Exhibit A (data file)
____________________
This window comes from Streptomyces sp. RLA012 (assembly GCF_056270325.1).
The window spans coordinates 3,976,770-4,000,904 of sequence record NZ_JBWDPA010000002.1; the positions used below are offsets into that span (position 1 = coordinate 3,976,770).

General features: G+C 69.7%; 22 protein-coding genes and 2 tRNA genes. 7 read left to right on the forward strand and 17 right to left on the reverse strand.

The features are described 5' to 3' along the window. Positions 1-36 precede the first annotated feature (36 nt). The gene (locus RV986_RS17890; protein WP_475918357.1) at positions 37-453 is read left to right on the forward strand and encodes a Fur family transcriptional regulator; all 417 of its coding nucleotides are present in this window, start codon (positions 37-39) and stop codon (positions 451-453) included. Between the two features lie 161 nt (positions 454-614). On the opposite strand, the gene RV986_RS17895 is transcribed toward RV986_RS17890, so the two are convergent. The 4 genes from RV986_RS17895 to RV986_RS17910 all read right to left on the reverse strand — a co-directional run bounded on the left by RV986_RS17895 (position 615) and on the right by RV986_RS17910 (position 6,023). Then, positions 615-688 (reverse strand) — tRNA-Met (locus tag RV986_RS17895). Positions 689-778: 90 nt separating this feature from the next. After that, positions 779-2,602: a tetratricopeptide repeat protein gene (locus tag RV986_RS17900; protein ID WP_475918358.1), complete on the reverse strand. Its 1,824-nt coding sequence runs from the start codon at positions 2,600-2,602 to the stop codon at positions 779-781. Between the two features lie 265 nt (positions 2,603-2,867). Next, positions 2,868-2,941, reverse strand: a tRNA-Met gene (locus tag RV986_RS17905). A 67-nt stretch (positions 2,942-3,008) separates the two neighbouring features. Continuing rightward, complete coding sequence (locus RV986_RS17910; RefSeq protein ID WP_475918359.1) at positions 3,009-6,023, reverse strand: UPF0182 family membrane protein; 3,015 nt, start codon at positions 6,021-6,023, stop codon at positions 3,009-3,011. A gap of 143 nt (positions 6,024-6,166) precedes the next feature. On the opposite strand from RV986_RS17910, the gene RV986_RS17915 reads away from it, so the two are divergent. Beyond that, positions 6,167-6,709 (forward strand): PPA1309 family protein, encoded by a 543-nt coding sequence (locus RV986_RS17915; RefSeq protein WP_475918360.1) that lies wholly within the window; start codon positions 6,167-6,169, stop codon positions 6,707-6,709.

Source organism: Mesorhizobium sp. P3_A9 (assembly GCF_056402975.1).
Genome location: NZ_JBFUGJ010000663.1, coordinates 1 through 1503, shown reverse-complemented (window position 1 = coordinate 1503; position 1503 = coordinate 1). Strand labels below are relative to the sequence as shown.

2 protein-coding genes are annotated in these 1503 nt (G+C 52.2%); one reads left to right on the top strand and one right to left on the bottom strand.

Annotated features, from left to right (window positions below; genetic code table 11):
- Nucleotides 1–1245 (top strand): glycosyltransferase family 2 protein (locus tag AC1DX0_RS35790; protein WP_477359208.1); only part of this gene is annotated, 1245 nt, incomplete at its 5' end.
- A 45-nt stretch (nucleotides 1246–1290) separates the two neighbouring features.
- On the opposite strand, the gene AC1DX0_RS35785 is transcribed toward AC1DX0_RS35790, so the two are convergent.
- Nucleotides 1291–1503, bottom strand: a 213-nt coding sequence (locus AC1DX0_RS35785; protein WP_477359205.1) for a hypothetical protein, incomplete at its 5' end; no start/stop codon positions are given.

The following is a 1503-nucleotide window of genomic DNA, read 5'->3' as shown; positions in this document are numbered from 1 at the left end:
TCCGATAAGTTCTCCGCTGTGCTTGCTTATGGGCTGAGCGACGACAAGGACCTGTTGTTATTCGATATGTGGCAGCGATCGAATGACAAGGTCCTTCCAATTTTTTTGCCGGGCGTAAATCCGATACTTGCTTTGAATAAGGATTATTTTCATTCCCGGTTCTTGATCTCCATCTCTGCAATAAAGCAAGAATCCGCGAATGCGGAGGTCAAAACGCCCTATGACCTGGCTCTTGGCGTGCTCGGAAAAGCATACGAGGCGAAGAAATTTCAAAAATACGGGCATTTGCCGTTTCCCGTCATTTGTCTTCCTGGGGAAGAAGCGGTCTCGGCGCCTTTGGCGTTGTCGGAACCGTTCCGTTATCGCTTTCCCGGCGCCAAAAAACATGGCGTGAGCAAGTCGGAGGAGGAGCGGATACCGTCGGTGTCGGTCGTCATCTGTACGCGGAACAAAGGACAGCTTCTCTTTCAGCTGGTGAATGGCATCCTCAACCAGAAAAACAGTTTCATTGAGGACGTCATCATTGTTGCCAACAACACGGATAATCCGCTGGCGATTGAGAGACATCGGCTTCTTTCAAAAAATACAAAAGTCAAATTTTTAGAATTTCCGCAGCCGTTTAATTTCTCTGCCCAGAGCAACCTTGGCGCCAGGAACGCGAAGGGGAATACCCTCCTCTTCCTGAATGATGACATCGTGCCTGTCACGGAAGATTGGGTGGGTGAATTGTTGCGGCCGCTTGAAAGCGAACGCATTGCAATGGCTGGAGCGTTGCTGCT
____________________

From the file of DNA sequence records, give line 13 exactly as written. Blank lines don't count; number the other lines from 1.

The following is a 1503-nucleotide window of genomic DNA, read 5'->3' as shown; positions in this document are numbered from 1 at the left end: